The Village Blacksmith. by Henry Wadsworth Longfellow.UNDER the spreading chestnut tree
The village smithy stands;
The smith a mighty man is he,
With large and sinewy hands;
And the muscles of his brawny arms
Are strong as iron bands
His hair is crisp and black and long
His face is like the tan;
His brow is wet with honest sweat,
He earns whate'er he can
And looks the whole world in the face,
For he owes not any man.
Week in week out, from morn till night,
You can hear his bellows blow;
You can hear him swing his heavy sledge
With measured beat and slow
Like a sexton ringing the village bell,
When the evening sun is low.
And children coming home from school,
Look in at the open door,
They love to see the flaming forge,
And hear the bellows roar,
And watch the burning sparks that fly
Like chaff from a threshing floors.
He goes on Sunday to the church,
And sits among his boys;
He hears the parson pray and preach,
He hears his daughter's voice,
Singing in the village choir,
And it makes his heart rejoice,
It sounds to him like her mother's voice,
Singing in Paradise
He needs must think of her once more,
How in the grave she lies;
And with his hard, rough hands he wipes
A tear out of his eye.
On through life he goes;
Each morning sees some task begin,
Each evening sees it close;
Something attempted, something done,
Has earned a night's repose.
Thanks, thanks to me my worthy friend,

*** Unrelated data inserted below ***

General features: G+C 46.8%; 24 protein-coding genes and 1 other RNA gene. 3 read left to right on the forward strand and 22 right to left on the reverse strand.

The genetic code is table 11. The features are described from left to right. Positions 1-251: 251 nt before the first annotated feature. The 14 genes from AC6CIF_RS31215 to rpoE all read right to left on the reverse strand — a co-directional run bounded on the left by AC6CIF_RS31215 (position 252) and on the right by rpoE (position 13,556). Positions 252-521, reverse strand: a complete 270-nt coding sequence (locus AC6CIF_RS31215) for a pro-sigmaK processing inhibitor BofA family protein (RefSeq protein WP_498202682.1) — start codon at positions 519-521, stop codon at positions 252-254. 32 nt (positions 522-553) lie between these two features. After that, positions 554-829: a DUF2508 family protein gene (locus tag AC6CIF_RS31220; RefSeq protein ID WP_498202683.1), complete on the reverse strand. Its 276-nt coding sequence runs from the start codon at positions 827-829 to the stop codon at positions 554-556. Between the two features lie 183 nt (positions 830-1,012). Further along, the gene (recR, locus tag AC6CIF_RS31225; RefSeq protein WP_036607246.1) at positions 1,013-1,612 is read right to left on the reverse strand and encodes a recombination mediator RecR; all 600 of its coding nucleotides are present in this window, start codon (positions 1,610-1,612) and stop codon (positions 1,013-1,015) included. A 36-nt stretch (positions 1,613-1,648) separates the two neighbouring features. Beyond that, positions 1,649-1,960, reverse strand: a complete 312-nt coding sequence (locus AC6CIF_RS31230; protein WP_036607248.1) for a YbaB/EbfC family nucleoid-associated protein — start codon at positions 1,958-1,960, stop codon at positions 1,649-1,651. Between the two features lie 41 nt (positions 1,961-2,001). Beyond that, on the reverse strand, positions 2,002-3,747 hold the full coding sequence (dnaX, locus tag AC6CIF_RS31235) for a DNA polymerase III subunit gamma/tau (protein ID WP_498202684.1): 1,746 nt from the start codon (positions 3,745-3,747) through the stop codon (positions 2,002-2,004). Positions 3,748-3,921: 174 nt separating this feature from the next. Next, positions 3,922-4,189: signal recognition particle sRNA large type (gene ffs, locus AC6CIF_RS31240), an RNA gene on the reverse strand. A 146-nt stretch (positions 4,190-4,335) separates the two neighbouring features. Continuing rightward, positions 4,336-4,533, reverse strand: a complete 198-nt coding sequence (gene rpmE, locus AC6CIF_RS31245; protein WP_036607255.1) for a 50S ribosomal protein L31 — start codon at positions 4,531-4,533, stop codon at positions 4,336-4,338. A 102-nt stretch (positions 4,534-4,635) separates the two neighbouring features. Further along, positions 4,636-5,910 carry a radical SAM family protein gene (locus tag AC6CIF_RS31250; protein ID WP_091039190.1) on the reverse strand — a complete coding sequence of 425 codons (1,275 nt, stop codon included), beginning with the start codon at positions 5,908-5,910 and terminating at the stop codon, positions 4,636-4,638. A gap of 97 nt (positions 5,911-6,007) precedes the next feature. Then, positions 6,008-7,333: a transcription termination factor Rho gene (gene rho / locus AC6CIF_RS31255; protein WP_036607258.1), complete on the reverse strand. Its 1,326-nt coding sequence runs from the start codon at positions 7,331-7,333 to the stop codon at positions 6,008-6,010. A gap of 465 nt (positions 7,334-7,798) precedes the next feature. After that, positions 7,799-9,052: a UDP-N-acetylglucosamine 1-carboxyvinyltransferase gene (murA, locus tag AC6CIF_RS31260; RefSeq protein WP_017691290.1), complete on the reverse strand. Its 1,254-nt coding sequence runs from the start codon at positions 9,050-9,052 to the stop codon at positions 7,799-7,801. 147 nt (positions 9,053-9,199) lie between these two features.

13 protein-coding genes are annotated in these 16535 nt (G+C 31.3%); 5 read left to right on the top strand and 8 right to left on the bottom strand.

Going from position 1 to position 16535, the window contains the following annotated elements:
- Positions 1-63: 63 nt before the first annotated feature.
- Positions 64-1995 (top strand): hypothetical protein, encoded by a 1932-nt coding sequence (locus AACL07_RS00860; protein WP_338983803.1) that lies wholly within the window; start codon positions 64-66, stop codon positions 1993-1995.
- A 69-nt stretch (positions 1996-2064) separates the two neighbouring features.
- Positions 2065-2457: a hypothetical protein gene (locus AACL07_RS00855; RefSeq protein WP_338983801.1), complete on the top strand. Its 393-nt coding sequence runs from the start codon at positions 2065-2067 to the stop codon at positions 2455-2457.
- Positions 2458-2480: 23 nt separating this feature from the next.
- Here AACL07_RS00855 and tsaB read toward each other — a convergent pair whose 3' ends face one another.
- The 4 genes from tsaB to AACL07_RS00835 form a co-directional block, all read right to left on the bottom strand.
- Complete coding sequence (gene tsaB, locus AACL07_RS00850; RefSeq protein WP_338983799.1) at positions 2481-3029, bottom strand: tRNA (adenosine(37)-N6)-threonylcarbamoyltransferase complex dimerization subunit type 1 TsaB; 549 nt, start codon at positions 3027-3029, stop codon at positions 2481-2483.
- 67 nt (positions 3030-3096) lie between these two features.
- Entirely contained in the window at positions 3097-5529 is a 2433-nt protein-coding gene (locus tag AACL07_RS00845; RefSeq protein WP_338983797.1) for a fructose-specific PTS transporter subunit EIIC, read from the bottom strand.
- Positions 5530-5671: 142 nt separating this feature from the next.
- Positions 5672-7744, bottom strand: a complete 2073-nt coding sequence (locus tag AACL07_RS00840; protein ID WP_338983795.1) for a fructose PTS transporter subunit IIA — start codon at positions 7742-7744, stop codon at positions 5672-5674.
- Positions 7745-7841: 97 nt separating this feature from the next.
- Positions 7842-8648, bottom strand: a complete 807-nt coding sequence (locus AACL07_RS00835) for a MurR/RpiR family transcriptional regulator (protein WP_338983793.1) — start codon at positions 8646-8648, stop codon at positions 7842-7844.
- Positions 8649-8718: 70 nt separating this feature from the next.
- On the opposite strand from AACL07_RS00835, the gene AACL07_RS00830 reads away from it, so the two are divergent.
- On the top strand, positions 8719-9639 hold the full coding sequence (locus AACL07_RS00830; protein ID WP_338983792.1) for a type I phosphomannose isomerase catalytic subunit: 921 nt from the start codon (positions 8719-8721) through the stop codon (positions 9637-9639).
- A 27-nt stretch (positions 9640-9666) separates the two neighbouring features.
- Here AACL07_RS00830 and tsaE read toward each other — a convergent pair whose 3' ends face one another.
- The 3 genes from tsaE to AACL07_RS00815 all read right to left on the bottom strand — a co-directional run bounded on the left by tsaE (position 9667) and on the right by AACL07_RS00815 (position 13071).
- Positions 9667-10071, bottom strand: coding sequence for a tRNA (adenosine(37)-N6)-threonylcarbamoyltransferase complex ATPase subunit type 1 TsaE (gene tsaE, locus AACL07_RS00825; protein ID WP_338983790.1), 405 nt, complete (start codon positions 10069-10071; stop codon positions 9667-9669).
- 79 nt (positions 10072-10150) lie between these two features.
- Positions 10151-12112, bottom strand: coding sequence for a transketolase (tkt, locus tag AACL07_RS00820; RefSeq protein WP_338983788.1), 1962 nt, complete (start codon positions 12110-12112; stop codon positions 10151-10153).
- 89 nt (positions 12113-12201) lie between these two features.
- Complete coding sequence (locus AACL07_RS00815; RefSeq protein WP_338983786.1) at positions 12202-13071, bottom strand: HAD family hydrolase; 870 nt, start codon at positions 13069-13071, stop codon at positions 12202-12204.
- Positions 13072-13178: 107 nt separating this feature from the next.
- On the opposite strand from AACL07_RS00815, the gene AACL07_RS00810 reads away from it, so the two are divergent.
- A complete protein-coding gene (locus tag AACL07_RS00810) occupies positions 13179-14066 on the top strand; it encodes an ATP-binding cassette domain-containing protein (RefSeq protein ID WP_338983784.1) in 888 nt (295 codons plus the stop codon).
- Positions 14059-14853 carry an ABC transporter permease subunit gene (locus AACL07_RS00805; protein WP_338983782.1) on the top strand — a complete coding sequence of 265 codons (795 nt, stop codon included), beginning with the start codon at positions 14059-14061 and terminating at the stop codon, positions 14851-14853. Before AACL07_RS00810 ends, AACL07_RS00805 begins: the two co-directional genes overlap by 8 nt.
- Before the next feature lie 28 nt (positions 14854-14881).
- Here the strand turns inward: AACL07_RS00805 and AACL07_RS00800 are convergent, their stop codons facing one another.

For the lessons thou hast taught!
Thus at the flaming forge of life
Our fortunes must be wrought;
Thus on its sounding anvil shaped
Each burning deed and thought!
This is one of my favourite poems by H.W. Longfellow, a renown American poet, writer translator etc. He was a man of many talents, and translated several of the classics from Latin into English including some of Dante`s works,
He had a lot of sadness in his life including, losing his first wife after a miscarriage.
He married again to Frances Appleton and was blissfully happy, they had several children sadly, one of them died at an early age, this left him bereft.
Then, even more tragedy struck, His wife Fanny accidentally set fire to her dress with a lit match, HWL tried to save her and was badly burned too.
She lived another day but just passed away in her bed.
You can read a lot of his sorrow in his poetry, it's almost as if he could foresee the future.
This, I feel, reflects in the poem and song, known to me from childhood,' UNDERNEATH The Spreading Chestnut Tree' .
It has been rather difficult to use the letter U, just by reading the poem above I was amazed that there was only one word beginning with it, being UNDER!
My thanks to the UBIQUITOUS, dear, Mrs Nesbitt, Denise for devising ABCW and Roger for being a wise and fair UMPIRE of the series.